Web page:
Just before the first amplified chords of Guster's hit single "Satellite" filled the hall, lead singer Ryan Miller stepped up to the mike. Instead of belting out a song or urging the audience to buy the band's latest CD, he encouraged them to pick up a free pamphlet on the environment. "I don't want to get all preachy," said the slight, scraggly-bearded musician, 34, "but if one out of 10 of you did it, it would make a difference." Then it was back to the music.
For the last year and a half, Guster, a popular indie rock band, has been on a mission to spread green wisdom to its fans along with its music. On each of their stops, band members invite their audiences—mostly undergrads who turn out for their Campus Consciousness Tour—into their bus, where they tout the benefits of biodiesel, show off their biodegradable tableware (made from corn and potatoes), explain that they use only rechargeable batteries onstage and soy ink in their liner notes, and urge fans to buy carbon credits to offset their car rides to the concert. "We don't want to be soapboxy, because that could backfire," says guitarist and vocalist Adam Gardner. "But it's something we just want to make available to people. And if they're not interested, then here's the next song."
There's no question that young people have woken up to the realities of global warming. A new poll from Gallup shows that 44 percent of those between the ages of 18 and 34 believe we need to take "immediate, drastic" action on the environment, compared with 38 percent of those between the ages of 35 and 54, and 33 percent of those 55 and older. A higher percentage of young people also say they understand global warming well and believe it results from human activities as opposed to natural changes in the environment. "We're on the verge of a sea change in young people's engagement with climate and other environmental issues," says James Gustave Speth, dean of Yale University's School of Forestry & Environmental Studies. "I'm predicting a groundswell that will become a major force in politics."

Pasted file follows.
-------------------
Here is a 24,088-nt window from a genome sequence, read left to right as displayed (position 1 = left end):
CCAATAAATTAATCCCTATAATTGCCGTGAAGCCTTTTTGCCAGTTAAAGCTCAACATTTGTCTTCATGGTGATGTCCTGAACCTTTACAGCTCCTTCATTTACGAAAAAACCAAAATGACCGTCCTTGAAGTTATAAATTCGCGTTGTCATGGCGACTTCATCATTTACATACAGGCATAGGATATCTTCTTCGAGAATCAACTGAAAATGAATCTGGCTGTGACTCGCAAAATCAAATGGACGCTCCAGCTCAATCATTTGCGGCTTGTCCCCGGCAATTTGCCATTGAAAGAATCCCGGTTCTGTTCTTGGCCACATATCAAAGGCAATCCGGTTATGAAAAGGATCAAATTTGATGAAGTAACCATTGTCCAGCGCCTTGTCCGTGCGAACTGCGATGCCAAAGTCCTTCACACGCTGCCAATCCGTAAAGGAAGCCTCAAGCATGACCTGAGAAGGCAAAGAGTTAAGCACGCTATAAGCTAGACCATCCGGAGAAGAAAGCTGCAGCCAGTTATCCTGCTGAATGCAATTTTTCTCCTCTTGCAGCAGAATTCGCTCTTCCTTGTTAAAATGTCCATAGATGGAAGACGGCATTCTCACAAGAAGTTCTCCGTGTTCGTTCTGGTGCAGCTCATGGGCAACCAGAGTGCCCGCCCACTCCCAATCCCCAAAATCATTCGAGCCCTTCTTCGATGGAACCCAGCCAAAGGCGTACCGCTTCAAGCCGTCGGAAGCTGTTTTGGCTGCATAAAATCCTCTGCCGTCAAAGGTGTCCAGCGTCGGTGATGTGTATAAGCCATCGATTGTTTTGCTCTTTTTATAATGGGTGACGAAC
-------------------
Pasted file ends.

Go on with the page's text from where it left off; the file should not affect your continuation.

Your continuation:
Those too young to remember the legislative victories of the 1970s, like the creation of the EPA and the Clean Air and Clean Water acts, have come of age in a world where recycling, organic food and annual Earth Days are a given. But they may also be the first generation to feel the effects of climate change so dramatically, from 70-degree winter days in the Northeast to the Christmas 2004 tsunami to Hurricane Katrina. Those events, combined with a sense of a lack of leadership in Washington on environmental issues, have galvanized young people. Many say global warming has become the campus cause of the decade, picking up where Vietnam, apartheid and AIDS awareness left off in the '70s, '80s and '90s. "There is a deep misconception about our generation and what drives us," says Jared Duval, 23, national director of the Sierra Student Coalition, the national student chapter of the Sierra Club. "So many people assume that we are apathetic because we aren't spending all of our time on antiwar marches the way our parents' generation did. That is not the result of apathy, it is the result of foresight."
Reared on MTV, YouTube and celebrity magazines, young people are attacking the environmental movement with a different strategy than those who became politically active in the 1970s. Speth says the approach is a more subtle one. Some call it "light green." Rather than boycotting companies and organizing violent demonstrations, many activists are marshaling savvy marketing and technology skills in order to attract a wider, more diverse group of people to the cause. "We're hopefully trying to move the conversation into the mainstream," says Lauren Sullivan, who, with her husband, Guster's Gardner, founded Reverb, an organization that helps musicians like Sheryl Crow and Barenaked Ladies make their tours more green. The group sets up tents before each show, where audiences can meet representatives from local environmental groups and sample organic products.